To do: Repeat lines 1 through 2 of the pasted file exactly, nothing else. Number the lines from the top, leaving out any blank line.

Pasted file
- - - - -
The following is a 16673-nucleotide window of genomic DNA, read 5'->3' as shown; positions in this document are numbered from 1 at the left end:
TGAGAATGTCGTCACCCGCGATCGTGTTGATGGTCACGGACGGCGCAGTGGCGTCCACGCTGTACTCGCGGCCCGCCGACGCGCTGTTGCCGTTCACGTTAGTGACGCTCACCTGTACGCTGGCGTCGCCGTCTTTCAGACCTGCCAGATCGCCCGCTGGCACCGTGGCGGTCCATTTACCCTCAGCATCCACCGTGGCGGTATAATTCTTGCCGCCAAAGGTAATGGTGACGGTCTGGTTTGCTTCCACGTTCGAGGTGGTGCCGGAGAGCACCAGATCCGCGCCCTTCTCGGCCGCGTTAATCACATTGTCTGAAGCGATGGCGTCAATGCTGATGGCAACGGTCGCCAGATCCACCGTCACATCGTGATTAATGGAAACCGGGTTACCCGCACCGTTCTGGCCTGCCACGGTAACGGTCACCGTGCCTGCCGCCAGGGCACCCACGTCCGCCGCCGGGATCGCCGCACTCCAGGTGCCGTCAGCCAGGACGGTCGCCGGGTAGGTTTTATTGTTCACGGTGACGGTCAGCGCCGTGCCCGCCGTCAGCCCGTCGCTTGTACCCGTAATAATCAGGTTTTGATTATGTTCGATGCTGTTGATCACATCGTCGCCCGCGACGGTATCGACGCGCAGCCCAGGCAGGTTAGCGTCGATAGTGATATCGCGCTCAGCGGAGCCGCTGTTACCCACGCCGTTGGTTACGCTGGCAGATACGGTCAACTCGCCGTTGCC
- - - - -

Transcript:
The following is a 16673-nucleotide window of genomic DNA, read 5'->3' as shown; positions in this document are numbered from 1 at the left end:
TGAGAATGTCGTCACCCGCGATCGTGTTGATGGTCACGGACGGCGCAGTGGCGTCCACGCTGTACTCGCGGCCCGCCGACGCGCTGTTGCCGTTCACGTTAGTGACGCTCACCTGTACGCTGGCGTCGCCGTCTTTCAGACCTGCCAGATCGCCCGCTGGCACCGTGGCGGTCCATTTACCCTCAGCATCCACCGTGGCGGTATAATTCTTGCCGCCAAAGGTAATGGTGACGGTCTGGTTTGCTTCCACGTTCGAGGTGGTGCCGGAGAGCACCAGATCCGCGCCCTTCTCGGCCGCGTTAATCACATTGTCTGAAGCGATGGCGTCAATGCTGATGGCAACGGTCGCCAGATCCACCGTCACATCGTGATTAATGGAAACCGGGTTACCCGCACCGTTCTGGCCTGCCACGGTAACGGTCACCGTGCCTGCCGCCAGGGCACCCACGTCCGCCGCCGGGATCGCCGCACTCCAGGTGCCGTCAGCCAGGACGGTCGCCGGGTAGGTTTTATTGTTCACGGTGACGGTCAGCGCCGTGCCCGCCGTCAGCCCGTCGCTTGTACCCGTAATAATCAGGTTTTGATTATGTTCGATGCTGTTGATCACATCGTCGCCCGCGACGGTATCGACGCGCAGCCCAGGCAGGTTAGCGTCGATAGTGATATCGCGCTCAGCGGAGCCGCTGTTACCCACGCCGTTGGTTACGCTGGCAGATACGGTCAACTCGCCGTTGCC